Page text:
President George W. Bush has turned to the memoirs of a North Korean prison camp survivor at times to better understand issues confronting the hermit kingdom. Kang Chol-Hwan, the author of these memoirs, spoke at a Master’s Tea at Silliman College yesterday, recounting tales of survival presented in his “part horror story, part memoir.”
After surviving 10 years in a North Korean gulag, Chol-Hwan is spreading his story and message to students through a tour of America’s universities to promote awareness of the human rights abuses in North Korea. When Chol-Hwan was 9 years old, he and his family were imprisoned in the gulag. During his years of imprisonment, Chol-Hwan suffered from starvation, witnessed 15 executions, and endured a life of constant physical and emotional pain.
Chol-Hwan’s visit to Yale was coordinated through the Liberation in North Korea chapter of Yale. Aided by a translator, Myun Hwa Kang GRD ’09, he told his tale of survival to about 125 students who crowded into the Silliman master’s house.
“If you commit a serious sin in North Korea, your entire family up to the 10th generation goes to jail,” Chol-Hwan said. “If I do something wrong and die, it’s okay, but knowing that all of my family will die too makes demonstration impossible.”
Chol-Hwan compared the gulag to Hitler’s concentration camps. During the Tea, he recounted stories of starvation — as a child, Chol-Hwan survived by eating rats, frogs, and snakes, the only other sources of food offered by the camp grounds besides his corn rations. He joked that the best way to lose weight is to be in a gulag for three months.
“My first meat at the gulag was from a rat,” he said. “To this day, I can’t find anything that has tasted as good.”
Some of Chol-Hwan’s stories evoked gasps from the audience.
“In winter, children die, but the ground is too hard to bury them in deep graves,” he said. “So when spring comes, the corpses rise. Many times I wondered, ‘Is this not hell on earth?'”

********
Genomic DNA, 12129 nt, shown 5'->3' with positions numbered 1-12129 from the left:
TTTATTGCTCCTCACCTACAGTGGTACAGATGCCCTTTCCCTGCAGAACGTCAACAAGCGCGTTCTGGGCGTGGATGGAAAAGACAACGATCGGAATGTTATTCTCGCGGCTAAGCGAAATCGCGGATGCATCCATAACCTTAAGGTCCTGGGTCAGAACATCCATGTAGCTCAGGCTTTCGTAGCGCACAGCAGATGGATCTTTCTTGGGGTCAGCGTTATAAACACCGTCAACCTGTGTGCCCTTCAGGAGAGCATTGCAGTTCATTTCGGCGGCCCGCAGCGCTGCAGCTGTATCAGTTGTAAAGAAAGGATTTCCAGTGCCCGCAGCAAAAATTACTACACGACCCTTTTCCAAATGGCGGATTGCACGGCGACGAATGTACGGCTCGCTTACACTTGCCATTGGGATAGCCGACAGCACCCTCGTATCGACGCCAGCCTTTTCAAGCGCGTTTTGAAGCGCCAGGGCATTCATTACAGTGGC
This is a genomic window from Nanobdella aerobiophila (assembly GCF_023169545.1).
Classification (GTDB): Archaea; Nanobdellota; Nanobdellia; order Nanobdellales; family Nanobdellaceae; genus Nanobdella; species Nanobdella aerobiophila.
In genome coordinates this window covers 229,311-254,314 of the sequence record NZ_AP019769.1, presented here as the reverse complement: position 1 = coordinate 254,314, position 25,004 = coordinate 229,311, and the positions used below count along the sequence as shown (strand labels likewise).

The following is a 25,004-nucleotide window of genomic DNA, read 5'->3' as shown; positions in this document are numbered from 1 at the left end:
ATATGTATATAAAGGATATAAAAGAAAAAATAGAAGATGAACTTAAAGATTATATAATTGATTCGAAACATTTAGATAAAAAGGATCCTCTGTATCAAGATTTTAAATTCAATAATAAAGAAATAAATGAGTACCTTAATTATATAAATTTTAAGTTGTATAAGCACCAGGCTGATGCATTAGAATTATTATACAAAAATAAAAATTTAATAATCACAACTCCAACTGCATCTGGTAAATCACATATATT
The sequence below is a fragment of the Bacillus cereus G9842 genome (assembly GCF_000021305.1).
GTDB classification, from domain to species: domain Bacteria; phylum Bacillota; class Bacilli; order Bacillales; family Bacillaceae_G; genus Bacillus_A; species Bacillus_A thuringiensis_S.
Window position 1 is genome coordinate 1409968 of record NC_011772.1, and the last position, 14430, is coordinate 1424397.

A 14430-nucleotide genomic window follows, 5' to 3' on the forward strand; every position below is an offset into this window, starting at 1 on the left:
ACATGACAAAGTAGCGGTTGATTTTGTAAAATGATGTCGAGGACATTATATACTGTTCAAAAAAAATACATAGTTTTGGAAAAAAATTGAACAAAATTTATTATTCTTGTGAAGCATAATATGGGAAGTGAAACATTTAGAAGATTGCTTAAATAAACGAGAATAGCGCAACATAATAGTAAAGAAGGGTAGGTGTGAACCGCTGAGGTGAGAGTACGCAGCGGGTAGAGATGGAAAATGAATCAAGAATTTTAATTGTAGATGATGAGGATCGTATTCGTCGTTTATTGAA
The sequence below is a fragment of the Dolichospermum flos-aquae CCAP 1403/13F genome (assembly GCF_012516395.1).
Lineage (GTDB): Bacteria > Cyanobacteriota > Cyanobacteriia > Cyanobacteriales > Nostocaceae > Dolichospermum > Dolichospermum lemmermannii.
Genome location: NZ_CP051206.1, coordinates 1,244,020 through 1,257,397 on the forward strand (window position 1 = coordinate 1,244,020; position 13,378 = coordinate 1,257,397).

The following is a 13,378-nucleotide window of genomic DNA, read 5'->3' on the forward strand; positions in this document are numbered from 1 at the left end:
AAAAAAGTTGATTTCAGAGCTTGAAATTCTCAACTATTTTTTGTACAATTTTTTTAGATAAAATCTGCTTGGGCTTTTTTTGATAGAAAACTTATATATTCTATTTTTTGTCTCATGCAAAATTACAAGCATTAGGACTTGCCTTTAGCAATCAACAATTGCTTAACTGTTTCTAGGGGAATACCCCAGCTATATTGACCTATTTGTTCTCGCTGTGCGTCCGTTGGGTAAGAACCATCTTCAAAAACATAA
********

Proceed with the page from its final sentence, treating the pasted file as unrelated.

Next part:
Chol-Hwan was released by the North Korean government after 10 years in the gulag. Today, he said he hopes to increase awareness of the situation in North Korea and provoke thought about international influence in Korea’s affairs. Chol-Hwan said the military is not the answer to Korea’s problems. Instead, Chol-Hwan said nations like America should help by first winning the hearts and minds of North Koreans.
“In the past eight years nothing has been done to change North Korea,” he said. “I feel there should be a reformation in how the international communities should help, focusing on human rights policies and economic reform. The only way to buy the hearts of the North Koreans is to help with the gulags.”
Chol-Hwan also suggested ways to alleviate the troubles of North Korea, encouraging the installment of a democratic government and downgrading the attention other nations focus on the country’s nuclear capabilities.
Students and professors said they were awed by Chol-Hwan’s stories.
“Yes, this is a lesson in history, but more of a lesson of resilience,” Silliman Master Judith Krauss said. “His bravery as a child is only overshadowed, in my view, by his bravery of escape.”
LiNK member Jee Hye Kim ’07 praised Choi-Hwan’s message.
“This was a rare opportunity to meet a defect North Korean, even for me, coming from South Korea,” Kim said. “He is very courageous for speaking about the gulags. I really respect his courage and desire to divert attention from nuclear weapons and towards human rights.”